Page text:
“The FSA Calculator taps into unseen potential. It’s a nice way to show the payback and help homeowners see that it makes financial sense to upgrade,” Marran said. In the event that a customer needs to do an emergency replacement, contractors can use the calculator to compare the benefits of a premium, high-efficiency system to a lower-cost system and show how quickly they can recoup the original cost difference. The calculator can even help customers understand why upgrading immediately makes better financial sense than waiting another year or two, Marran added. He recommends that contractors use the calculator to refocus customers on long-term value as opposed to the installation cost only.
Steele, whose company is based in Orwigsburg, PA, said that when his sales team started using the first version of the calculator with customers, there was an immediate increase in sales. O’Brien, based in East Meadow, NY, said the original FSA Calculator required a lot of data entry and sometimes underestimated the energy savings, but he is confident the new version will address those issues. “You can add information easily without getting too involved and getting taken away from the face-to-face interaction that you are there for,” he said.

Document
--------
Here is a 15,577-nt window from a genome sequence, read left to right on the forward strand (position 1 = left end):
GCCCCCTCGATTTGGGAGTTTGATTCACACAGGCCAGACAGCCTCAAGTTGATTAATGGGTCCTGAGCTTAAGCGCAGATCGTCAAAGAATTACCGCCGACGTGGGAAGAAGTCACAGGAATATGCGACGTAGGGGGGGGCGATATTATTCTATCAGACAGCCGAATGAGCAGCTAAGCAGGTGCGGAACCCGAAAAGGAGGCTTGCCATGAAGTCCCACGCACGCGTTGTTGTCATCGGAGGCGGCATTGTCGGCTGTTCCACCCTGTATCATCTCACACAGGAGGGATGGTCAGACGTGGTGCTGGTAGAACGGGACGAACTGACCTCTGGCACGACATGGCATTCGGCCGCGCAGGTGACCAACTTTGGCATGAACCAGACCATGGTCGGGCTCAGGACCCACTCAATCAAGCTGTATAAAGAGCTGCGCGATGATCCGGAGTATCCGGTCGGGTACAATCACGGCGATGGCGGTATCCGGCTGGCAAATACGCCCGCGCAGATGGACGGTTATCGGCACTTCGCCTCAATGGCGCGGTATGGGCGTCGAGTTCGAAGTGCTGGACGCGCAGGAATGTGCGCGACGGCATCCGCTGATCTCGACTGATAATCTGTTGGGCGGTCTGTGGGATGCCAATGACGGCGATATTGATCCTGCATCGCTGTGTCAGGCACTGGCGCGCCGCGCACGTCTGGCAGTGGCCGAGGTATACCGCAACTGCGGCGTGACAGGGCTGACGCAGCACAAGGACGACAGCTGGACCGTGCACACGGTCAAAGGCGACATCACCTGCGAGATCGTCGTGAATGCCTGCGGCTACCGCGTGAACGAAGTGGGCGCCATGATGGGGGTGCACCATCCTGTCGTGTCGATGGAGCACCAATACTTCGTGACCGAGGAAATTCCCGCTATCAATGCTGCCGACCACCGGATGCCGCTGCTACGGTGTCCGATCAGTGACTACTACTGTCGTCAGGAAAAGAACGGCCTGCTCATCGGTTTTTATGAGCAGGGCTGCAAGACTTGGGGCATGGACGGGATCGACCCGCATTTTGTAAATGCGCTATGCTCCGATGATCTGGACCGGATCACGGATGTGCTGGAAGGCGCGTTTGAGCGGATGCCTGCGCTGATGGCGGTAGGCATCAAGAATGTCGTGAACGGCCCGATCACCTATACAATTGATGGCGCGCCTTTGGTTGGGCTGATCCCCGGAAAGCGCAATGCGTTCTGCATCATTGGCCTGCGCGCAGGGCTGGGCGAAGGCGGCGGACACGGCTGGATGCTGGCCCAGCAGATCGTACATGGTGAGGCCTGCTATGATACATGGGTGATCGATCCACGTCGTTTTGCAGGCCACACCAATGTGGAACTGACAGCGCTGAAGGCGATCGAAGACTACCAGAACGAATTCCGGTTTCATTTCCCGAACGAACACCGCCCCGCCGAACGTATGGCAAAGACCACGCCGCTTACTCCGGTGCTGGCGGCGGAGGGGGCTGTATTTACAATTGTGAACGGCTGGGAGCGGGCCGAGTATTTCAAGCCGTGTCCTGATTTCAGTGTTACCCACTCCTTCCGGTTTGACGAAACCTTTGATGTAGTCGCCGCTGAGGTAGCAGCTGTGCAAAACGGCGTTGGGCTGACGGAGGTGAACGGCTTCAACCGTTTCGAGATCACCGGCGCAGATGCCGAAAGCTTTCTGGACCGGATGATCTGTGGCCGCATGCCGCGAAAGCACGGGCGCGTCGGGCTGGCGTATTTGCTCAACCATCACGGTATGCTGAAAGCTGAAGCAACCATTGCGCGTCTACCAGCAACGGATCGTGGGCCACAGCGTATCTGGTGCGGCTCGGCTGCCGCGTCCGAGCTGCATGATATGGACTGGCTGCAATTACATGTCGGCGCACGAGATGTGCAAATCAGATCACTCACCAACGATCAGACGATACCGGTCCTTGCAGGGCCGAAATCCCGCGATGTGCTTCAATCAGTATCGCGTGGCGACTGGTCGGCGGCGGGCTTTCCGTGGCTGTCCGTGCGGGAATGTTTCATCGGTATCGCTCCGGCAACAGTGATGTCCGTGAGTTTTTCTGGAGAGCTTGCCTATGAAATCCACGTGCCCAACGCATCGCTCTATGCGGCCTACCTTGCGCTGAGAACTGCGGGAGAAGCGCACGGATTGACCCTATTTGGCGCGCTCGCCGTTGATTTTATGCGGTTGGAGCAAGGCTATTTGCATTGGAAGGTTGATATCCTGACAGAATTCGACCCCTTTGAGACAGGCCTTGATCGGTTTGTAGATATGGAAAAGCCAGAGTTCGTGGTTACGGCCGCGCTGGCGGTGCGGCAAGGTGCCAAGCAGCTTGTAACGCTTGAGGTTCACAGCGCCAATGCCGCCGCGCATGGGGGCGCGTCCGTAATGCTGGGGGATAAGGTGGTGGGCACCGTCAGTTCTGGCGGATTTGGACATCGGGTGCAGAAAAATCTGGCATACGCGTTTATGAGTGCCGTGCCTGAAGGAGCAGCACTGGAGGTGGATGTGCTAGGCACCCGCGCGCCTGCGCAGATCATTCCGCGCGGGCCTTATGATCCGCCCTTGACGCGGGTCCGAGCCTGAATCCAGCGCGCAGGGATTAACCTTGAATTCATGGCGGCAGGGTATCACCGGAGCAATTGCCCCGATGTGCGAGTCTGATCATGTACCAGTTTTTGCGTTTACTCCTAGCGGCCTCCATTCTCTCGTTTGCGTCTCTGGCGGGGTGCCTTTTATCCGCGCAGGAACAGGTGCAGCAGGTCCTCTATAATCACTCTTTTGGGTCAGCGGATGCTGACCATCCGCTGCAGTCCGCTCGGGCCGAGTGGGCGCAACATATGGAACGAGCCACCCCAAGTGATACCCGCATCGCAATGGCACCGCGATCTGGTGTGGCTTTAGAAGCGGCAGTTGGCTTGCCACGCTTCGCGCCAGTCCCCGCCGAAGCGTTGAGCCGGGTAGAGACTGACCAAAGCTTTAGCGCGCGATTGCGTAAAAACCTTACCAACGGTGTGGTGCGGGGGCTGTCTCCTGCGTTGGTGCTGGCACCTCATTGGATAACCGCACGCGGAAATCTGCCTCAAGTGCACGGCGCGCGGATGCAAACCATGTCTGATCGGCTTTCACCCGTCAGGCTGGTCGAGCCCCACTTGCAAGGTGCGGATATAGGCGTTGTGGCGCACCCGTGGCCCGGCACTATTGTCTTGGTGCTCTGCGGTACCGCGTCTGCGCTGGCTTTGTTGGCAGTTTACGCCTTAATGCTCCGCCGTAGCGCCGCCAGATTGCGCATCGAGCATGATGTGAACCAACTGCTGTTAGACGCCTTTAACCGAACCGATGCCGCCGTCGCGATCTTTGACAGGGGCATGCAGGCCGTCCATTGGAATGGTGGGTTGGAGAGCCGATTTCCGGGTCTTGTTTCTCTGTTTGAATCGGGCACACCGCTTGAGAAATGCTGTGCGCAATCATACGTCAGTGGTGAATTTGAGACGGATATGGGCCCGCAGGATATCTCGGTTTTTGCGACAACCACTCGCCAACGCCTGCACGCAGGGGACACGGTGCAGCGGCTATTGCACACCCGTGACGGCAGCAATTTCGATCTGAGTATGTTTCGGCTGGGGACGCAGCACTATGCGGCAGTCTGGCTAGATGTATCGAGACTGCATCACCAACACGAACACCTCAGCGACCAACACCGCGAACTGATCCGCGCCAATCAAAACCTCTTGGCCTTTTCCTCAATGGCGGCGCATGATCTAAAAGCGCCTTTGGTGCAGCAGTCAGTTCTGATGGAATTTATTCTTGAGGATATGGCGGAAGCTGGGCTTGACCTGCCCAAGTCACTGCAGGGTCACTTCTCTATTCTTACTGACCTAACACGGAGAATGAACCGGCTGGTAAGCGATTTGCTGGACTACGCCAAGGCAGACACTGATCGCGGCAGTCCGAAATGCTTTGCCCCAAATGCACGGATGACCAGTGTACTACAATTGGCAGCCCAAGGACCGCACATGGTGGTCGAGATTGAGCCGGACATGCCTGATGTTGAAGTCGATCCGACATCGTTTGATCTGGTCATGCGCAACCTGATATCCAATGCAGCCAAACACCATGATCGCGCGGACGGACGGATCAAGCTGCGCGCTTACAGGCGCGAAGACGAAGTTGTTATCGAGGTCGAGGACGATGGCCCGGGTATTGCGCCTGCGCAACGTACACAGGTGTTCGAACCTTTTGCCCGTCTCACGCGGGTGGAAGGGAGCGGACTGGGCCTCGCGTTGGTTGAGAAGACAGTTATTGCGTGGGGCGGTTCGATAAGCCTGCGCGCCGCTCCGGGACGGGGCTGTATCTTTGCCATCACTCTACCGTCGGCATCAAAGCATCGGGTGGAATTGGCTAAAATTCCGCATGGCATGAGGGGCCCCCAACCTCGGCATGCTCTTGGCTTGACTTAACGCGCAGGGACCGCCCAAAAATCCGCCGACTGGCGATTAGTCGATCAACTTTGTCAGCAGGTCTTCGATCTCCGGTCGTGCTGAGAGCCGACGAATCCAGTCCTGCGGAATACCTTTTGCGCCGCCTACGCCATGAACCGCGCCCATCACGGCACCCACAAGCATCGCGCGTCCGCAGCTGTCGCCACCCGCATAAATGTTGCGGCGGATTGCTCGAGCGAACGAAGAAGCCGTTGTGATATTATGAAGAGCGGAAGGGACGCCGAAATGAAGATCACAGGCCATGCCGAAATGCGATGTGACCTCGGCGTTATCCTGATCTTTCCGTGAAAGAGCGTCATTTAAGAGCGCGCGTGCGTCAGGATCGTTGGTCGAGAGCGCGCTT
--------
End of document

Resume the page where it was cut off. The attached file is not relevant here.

NORA President Huber said the FSA Calculator will help NORA prove its value to Congress. Contractors who take advantage of NORA’s consumer rebate programs may be required to perform FSA Calculator audits and then submit the audits with indications of what systems the customers chose under the rebate program. This will enable the Alliance to demonstrate precisely what sort of energy savings the rebate program is achieving.
“NORA needs actual numbers so we can go to Congress and say, ‘This is what we save,’” Steele said. “With this and the rebate program that PriMedia is doing, this will make NORA’s job much easier.” PriMedia has developed the Upgrade and Save Energy Efficiency and Safety Rebate System, which is an online program that helps state associations manage NORA rebates. It automates the communications between NORA and Oilheat companies to simplify the processes of allocating rebate money and submitting rebate applications.